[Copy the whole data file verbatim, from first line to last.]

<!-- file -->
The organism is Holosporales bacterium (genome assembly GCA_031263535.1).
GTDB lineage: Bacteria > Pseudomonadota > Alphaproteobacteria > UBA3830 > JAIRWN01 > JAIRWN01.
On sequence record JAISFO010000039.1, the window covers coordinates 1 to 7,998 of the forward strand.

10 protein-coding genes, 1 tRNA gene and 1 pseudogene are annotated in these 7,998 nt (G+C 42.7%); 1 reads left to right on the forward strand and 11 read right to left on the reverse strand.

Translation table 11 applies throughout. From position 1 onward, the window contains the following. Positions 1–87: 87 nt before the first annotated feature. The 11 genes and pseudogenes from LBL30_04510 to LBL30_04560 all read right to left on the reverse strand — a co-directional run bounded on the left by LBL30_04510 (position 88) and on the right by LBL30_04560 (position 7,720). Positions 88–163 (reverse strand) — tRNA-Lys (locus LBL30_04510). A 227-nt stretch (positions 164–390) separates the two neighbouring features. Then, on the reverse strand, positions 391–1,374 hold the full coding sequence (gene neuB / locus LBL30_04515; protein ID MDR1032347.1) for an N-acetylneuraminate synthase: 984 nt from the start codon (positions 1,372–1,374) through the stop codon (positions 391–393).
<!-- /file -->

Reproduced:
The organism is Holosporales bacterium (genome assembly GCA_031263535.1).
GTDB lineage: Bacteria > Pseudomonadota > Alphaproteobacteria > UBA3830 > JAIRWN01 > JAIRWN01.
On sequence record JAISFO010000039.1, the window covers coordinates 1 to 7,998 of the forward strand.

10 protein-coding genes, 1 tRNA gene and 1 pseudogene are annotated in these 7,998 nt (G+C 42.7%); 1 reads left to right on the forward strand and 11 read right to left on the reverse strand.

Translation table 11 applies throughout. From position 1 onward, the window contains the following. Positions 1–87: 87 nt before the first annotated feature. The 11 genes and pseudogenes from LBL30_04510 to LBL30_04560 all read right to left on the reverse strand — a co-directional run bounded on the left by LBL30_04510 (position 88) and on the right by LBL30_04560 (position 7,720). Positions 88–163 (reverse strand) — tRNA-Lys (locus LBL30_04510). A 227-nt stretch (positions 164–390) separates the two neighbouring features. Then, on the reverse strand, positions 391–1,374 hold the full coding sequence (gene neuB / locus LBL30_04515; protein ID MDR1032347.1) for an N-acetylneuraminate synthase: 984 nt from the start codon (positions 1,372–1,374) through the stop codon (positions 391–393).